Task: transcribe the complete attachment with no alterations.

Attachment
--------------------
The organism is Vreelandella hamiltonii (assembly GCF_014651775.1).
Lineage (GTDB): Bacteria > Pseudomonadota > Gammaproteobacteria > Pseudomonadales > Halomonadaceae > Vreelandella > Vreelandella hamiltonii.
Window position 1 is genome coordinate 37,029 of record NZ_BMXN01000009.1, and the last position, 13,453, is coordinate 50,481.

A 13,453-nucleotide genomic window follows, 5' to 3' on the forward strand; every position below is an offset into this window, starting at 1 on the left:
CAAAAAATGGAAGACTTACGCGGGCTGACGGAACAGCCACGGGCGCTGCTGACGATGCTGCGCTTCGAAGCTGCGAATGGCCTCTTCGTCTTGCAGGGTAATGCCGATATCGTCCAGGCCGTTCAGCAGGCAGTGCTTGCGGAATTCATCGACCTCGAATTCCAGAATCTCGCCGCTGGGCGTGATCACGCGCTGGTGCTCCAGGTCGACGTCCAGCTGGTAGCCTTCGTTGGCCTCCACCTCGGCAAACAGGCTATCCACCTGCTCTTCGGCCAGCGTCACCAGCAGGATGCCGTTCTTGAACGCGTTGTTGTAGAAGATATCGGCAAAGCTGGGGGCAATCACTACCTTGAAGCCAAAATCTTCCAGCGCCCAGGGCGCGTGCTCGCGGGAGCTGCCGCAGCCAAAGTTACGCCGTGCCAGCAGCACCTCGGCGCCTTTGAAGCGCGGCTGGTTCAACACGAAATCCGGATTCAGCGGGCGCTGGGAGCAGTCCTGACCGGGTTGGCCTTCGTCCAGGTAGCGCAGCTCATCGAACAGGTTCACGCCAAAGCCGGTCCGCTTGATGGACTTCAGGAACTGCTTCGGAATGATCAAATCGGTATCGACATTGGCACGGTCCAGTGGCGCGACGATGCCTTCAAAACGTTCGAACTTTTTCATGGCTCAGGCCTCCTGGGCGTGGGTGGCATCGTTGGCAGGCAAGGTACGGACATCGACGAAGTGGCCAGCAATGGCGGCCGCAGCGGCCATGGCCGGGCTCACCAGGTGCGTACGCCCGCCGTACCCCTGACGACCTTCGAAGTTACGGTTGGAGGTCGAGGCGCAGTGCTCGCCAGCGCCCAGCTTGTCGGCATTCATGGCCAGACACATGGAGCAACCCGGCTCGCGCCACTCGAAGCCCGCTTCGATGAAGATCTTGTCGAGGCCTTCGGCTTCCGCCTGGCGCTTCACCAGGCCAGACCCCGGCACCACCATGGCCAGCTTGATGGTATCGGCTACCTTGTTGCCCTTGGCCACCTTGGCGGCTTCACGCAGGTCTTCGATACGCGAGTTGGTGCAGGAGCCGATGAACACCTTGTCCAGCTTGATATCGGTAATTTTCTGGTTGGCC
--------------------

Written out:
The organism is Vreelandella hamiltonii (assembly GCF_014651775.1).
Lineage (GTDB): Bacteria > Pseudomonadota > Gammaproteobacteria > Pseudomonadales > Halomonadaceae > Vreelandella > Vreelandella hamiltonii.
Window position 1 is genome coordinate 37,029 of record NZ_BMXN01000009.1, and the last position, 13,453, is coordinate 50,481.

A 13,453-nucleotide genomic window follows, 5' to 3' on the forward strand; every position below is an offset into this window, starting at 1 on the left:
CAAAAAATGGAAGACTTACGCGGGCTGACGGAACAGCCACGGGCGCTGCTGACGATGCTGCGCTTCGAAGCTGCGAATGGCCTCTTCGTCTTGCAGGGTAATGCCGATATCGTCCAGGCCGTTCAGCAGGCAGTGCTTGCGGAATTCATCGACCTCGAATTCCAGAATCTCGCCGCTGGGCGTGATCACGCGCTGGTGCTCCAGGTCGACGTCCAGCTGGTAGCCTTCGTTGGCCTCCACCTCGGCAAACAGGCTATCCACCTGCTCTTCGGCCAGCGTCACCAGCAGGATGCCGTTCTTGAACGCGTTGTTGTAGAAGATATCGGCAAAGCTGGGGGCAATCACTACCTTGAAGCCAAAATCTTCCAGCGCCCAGGGCGCGTGCTCGCGGGAGCTGCCGCAGCCAAAGTTACGCCGTGCCAGCAGCACCTCGGCGCCTTTGAAGCGCGGCTGGTTCAACACGAAATCCGGATTCAGCGGGCGCTGGGAGCAGTCCTGACCGGGTTGGCCTTCGTCCAGGTAGCGCAGCTCATCGAACAGGTTCACGCCAAAGCCGGTCCGCTTGATGGACTTCAGGAACTGCTTCGGAATGATCAAATCGGTATCGACATTGGCACGGTCCAGTGGCGCGACGATGCCTTCAAAACGTTCGAACTTTTTCATGGCTCAGGCCTCCTGGGCGTGGGTGGCATCGTTGGCAGGCAAGGTACGGACATCGACGAAGTGGCCAGCAATGGCGGCCGCAGCGGCCATGGCCGGGCTCACCAGGTGCGTACGCCCGCCGTACCCCTGACGACCTTCGAAGTTACGGTTGGAGGTCGAGGCGCAGTGCTCGCCAGCGCCCAGCTTGTCGGCATTCATGGCCAGACACATGGAGCAACCCGGCTCGCGCCACTCGAAGCCCGCTTCGATGAAGATCTTGTCGAGGCCTTCGGCTTCCGCCTGGCGCTTCACCAGGCCAGACCCCGGCACCACCATGGCCAGCTTGATGGTATCGGCTACCTTGTTGCCCTTGGCCACCTTGGCGGCTTCACGCAGGTCTTCGATACGCGAGTTGGTGCAGGAGCCGATGAACACCTTGTCCAGCTTGATATCGGTAATTTTCTGGTTGGCC